[JURIST] The FBI issued a total of 9,254 National Security Letters (NSLs) [PDF sample text; ACLU backgrounder] in 2005 related to 3,501 US citizens and legal residents, according to a new US Department of Justice [official website] report. The NSLs allow the executive branch to gather information about individuals suspected in terrorism or espionage cases from banks, credit card, telephone and Internet companies without court approval or a grand jury subpoena. The report was made Friday to US House and Senate leaders as required under the renewal [JURIST report] of the USA Patriot Act [JURIST news archive]. The number of NSLs issued in previous years remains classified.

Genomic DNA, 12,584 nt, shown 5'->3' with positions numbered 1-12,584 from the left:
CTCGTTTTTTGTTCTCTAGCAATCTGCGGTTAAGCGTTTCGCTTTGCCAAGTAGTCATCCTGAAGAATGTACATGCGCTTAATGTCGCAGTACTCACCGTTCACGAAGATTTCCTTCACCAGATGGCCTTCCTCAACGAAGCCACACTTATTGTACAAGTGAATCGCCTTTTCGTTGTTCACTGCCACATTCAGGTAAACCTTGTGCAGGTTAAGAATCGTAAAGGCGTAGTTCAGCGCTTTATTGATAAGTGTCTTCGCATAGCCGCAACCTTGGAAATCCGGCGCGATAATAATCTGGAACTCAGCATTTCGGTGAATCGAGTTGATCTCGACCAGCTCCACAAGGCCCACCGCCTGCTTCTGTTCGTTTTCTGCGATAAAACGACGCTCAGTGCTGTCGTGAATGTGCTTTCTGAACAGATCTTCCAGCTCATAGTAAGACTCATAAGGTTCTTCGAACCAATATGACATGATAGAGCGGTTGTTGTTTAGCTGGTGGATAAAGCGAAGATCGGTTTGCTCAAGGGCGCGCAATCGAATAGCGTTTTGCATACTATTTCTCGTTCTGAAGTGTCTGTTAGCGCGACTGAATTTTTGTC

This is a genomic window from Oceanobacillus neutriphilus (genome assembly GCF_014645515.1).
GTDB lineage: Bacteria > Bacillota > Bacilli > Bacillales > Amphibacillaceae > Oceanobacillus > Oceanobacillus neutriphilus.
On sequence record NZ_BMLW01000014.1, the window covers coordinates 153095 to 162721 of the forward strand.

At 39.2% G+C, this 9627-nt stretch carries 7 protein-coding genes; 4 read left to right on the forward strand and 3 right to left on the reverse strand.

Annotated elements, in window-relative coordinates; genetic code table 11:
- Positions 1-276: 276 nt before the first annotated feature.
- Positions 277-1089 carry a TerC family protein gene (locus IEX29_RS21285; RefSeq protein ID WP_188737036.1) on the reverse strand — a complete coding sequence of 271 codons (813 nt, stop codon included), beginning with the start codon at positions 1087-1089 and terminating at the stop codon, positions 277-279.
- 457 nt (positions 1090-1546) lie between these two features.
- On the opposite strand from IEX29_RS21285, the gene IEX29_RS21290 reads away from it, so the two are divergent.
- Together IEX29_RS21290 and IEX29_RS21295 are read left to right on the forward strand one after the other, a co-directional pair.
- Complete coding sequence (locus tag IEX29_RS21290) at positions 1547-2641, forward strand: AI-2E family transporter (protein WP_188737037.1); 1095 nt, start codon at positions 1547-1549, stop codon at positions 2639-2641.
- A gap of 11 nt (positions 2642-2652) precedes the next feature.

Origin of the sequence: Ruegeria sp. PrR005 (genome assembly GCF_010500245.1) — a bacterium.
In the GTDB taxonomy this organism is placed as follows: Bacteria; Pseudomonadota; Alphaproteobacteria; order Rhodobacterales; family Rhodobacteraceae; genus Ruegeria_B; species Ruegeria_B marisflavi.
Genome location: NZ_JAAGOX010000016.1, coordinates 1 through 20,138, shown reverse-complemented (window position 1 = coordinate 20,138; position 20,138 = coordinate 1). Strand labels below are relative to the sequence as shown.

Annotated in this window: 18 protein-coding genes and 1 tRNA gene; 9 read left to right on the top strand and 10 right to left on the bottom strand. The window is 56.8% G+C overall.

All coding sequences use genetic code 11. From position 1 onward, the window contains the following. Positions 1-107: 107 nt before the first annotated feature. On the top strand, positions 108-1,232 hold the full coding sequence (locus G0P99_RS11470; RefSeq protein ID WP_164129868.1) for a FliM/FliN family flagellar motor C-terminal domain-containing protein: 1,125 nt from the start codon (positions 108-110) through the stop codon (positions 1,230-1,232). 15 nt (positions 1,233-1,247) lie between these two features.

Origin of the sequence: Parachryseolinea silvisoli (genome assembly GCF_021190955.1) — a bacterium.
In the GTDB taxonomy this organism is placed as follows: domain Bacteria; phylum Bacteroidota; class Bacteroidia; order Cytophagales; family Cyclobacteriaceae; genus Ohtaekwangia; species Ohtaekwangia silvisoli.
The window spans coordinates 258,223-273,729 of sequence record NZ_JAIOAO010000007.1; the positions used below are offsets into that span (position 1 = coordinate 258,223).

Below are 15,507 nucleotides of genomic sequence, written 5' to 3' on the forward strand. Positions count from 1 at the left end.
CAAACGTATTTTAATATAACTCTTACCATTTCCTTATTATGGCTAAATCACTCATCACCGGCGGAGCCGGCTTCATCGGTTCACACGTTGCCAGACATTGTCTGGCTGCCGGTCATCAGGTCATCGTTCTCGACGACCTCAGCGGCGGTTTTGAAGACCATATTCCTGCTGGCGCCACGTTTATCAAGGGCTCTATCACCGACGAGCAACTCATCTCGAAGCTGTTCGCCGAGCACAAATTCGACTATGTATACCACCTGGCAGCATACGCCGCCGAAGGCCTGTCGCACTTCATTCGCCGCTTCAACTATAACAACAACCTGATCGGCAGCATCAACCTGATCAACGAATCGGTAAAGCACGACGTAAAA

The report also revealed that the Foreign Intelligence Surveillance Court [FJC backgrounder, JURIST news archive] issued 155 warrants to examine business records since April 2005, a significant increase from the prior 17 months when only 35 such warrants were issued. The court also issued 2,072 special warrants last year, twice the number issued in 2000, for secret wiretaps and searches of suspected terrorists and spies. AP has more.